In an effort to find to bring a new angle to the routine nature of season previews, this year New English D will be running a season preview series based on the team’s nine most pivotal players. We’ll be calling the series “2016 Bellwethers,” and will break down the players currently on the roster whose 2016 direction will indicate where the Tigers are heading this year. Keep in mind this is not a series about the most important Tigers, but rather the Tigers with the widest range of possible outcomes. You won’t see Miguel Cabrera featured, for example, because of his steady dominance of the league. Enjoy. #9: Daniel Norris | #8: Justin Wilson | #7: Mark Lowe
The 26-year-old Tigers shortstop, Jose Iglesias, is one of the most mesmerizing players in the game. He certainly lacks the preternatural gifts of guys like Mike Trout and Miguel Cabrera, but Iglesias provides some of the game’s most jaw-dropping, unable-to-find-words moments of any player in the game. No one disputes this. Remember the running catch in 2013 ALDS? That was preposterous. Remember that weird, sprawling thing he did against the White Sox that year? He’s flashy, and as Nick Castellanos said, he’s probably a good dancer.
From a raw ability standpoint, there aren’t many infielders better than Iglesias. Andrelton Simmons comes to mind, but Iglesias would be right there in the non-Simmons tier when it comes to talent. However, his defensive metrics have been a little uninspired. If you like UZR, he’s been solidly above average for his career, but not in any sort of extraordinary way. And last year, he was only a couple runs better than average for the position. DRS has been even less kind, suggesting that he’s only been slightly better than average for his career and was worse than average in 2015.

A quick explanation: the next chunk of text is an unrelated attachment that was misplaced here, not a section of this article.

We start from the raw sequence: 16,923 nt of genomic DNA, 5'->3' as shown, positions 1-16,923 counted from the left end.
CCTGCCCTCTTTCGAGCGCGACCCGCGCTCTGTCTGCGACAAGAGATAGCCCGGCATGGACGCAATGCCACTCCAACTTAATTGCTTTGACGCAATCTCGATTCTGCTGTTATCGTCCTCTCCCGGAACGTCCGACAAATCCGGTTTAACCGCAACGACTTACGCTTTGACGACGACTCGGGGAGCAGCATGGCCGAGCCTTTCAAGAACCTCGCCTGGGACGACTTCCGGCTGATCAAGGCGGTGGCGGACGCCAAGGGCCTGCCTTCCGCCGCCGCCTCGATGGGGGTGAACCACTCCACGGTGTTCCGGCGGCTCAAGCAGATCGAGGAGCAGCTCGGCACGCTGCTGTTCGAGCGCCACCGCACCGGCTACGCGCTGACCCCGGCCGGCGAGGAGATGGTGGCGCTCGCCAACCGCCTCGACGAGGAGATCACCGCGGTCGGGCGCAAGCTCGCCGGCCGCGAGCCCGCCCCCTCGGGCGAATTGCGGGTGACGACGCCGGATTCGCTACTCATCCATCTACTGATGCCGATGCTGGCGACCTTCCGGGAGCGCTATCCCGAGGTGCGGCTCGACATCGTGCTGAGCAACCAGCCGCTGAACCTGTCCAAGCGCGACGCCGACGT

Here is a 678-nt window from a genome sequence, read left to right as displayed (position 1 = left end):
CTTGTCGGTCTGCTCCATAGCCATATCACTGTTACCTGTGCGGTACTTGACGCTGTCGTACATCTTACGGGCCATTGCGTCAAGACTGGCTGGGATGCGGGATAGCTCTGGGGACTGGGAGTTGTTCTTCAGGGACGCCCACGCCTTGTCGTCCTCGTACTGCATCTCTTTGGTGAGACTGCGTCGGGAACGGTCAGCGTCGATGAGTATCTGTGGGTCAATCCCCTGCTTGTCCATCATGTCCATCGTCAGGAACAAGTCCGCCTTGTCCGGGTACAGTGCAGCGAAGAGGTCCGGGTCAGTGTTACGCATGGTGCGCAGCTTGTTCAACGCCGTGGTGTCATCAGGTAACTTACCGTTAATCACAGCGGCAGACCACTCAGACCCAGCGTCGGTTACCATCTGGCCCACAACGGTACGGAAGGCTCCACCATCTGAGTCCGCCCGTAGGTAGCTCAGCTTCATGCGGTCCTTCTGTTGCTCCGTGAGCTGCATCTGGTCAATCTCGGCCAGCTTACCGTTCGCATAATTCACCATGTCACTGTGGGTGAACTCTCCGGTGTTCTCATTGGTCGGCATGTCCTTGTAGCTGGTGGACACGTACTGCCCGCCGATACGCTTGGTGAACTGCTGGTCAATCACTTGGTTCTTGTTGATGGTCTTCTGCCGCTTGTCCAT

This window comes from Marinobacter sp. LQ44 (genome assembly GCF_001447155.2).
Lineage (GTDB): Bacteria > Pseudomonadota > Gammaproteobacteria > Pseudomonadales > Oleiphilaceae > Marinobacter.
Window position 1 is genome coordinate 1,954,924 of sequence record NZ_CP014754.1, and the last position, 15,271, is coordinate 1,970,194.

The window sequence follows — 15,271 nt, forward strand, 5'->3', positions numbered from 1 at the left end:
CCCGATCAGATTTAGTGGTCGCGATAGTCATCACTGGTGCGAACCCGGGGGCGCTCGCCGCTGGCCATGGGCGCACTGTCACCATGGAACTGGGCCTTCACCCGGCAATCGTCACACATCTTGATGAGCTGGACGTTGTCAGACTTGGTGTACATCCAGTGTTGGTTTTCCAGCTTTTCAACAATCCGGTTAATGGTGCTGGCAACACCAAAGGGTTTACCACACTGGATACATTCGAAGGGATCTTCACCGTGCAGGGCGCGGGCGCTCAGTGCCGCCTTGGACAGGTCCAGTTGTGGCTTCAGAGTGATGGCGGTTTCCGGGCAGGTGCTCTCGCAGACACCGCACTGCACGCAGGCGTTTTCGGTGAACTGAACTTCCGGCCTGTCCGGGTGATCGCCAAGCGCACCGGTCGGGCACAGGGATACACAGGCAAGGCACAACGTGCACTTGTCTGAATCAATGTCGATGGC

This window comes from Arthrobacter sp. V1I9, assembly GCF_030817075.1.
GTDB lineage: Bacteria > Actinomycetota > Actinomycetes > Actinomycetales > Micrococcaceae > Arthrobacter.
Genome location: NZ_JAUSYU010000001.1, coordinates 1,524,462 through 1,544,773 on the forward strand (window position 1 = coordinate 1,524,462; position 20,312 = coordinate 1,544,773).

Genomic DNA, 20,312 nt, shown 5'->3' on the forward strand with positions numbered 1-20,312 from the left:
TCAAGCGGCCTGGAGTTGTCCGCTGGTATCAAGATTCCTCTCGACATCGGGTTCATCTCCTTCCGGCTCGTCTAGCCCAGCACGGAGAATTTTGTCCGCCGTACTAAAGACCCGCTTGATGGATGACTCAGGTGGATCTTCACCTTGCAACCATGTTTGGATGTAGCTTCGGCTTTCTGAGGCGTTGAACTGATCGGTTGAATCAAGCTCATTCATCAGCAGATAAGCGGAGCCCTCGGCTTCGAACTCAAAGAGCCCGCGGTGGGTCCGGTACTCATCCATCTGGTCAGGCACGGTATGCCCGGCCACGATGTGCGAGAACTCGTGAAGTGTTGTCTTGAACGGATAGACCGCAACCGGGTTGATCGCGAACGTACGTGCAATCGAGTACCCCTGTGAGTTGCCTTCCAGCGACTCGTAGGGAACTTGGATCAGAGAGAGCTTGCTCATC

While I would absolutely caution you not to put too much weight on 1,800 innings of the metrics, I wrote last year that there is some evidence that Iglesias hasn’t been the vacuum cleaner we seem to think he is. That said, Iglesias’ flaws are fixable. He has tremendous ability (range, hands, and arm) and the runs he gives away are on plays that require a little more focus and execution. If you can make great plays, you can learn to fix the problems you have on easier ones.
So part of Iglesias’ 2016 will be about avoiding miscues on those easier and mid-range plays. He’s going to blow you away with some great defense, but saving a run by making a great play only goes so far if you boot a routine play the next day. Few are better than Iglesias from a talent perspective, but he need to take a step forward defensively so that the Tigers can get the most out of that ability. He’s probably played like a +5 shortstop recently, even though he has +10 to +15 talent. Getting those extra five or ten runs is going to be huge for the Tigers as they chase Cleveland and Kansas City.
Another thing that popped up last year was bad base running numbers. Part of it was stolen base related (he got caught way too much) and part happened while the ball was in play. I think most of that is structural and the Tigers need to address it as a whole, so I won’t focus too much on it here. The only thing I’ll say is that letting Iglesias get caught 8 times in 19 attempts last year indicates a team with a bad base running approach. Based on what I saw from the entire club, I don’t think it reflects the player in question today and will expect to get better now that the team hopefully understands how many runs they gave away being “aggressive.”